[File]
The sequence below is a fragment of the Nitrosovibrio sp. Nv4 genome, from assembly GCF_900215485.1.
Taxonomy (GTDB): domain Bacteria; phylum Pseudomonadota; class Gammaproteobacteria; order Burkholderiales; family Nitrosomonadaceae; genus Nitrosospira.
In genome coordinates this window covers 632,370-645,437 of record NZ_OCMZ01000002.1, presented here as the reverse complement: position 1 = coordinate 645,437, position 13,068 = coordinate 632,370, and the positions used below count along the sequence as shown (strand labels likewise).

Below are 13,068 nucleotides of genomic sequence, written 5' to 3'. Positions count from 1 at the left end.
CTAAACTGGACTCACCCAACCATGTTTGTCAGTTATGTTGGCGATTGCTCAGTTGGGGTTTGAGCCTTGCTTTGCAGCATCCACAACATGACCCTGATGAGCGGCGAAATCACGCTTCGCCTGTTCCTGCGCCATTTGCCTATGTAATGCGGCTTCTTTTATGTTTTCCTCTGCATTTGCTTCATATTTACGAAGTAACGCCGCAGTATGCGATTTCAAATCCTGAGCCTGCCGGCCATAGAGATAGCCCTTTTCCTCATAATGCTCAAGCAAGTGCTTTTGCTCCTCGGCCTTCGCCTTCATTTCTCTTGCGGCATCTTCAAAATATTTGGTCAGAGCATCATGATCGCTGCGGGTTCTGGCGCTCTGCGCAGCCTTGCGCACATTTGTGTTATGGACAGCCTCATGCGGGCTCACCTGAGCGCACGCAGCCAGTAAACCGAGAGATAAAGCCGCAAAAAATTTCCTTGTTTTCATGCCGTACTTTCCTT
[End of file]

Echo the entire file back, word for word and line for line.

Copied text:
The sequence below is a fragment of the Nitrosovibrio sp. Nv4 genome, from assembly GCF_900215485.1.
Taxonomy (GTDB): domain Bacteria; phylum Pseudomonadota; class Gammaproteobacteria; order Burkholderiales; family Nitrosomonadaceae; genus Nitrosospira.
In genome coordinates this window covers 632,370-645,437 of record NZ_OCMZ01000002.1, presented here as the reverse complement: position 1 = coordinate 645,437, position 13,068 = coordinate 632,370, and the positions used below count along the sequence as shown (strand labels likewise).

Below are 13,068 nucleotides of genomic sequence, written 5' to 3'. Positions count from 1 at the left end.
CTAAACTGGACTCACCCAACCATGTTTGTCAGTTATGTTGGCGATTGCTCAGTTGGGGTTTGAGCCTTGCTTTGCAGCATCCACAACATGACCCTGATGAGCGGCGAAATCACGCTTCGCCTGTTCCTGCGCCATTTGCCTATGTAATGCGGCTTCTTTTATGTTTTCCTCTGCATTTGCTTCATATTTACGAAGTAACGCCGCAGTATGCGATTTCAAATCCTGAGCCTGCCGGCCATAGAGATAGCCCTTTTCCTCATAATGCTCAAGCAAGTGCTTTTGCTCCTCGGCCTTCGCCTTCATTTCTCTTGCGGCATCTTCAAAATATTTGGTCAGAGCATCATGATCGCTGCGGGTTCTGGCGCTCTGCGCAGCCTTGCGCACATTTGTGTTATGGACAGCCTCATGCGGGCTCACCTGAGCGCACGCAGCCAGTAAACCGAGAGATAAAGCCGCAAAAAATTTCCTTGTTTTCATGCCGTACTTTCCTT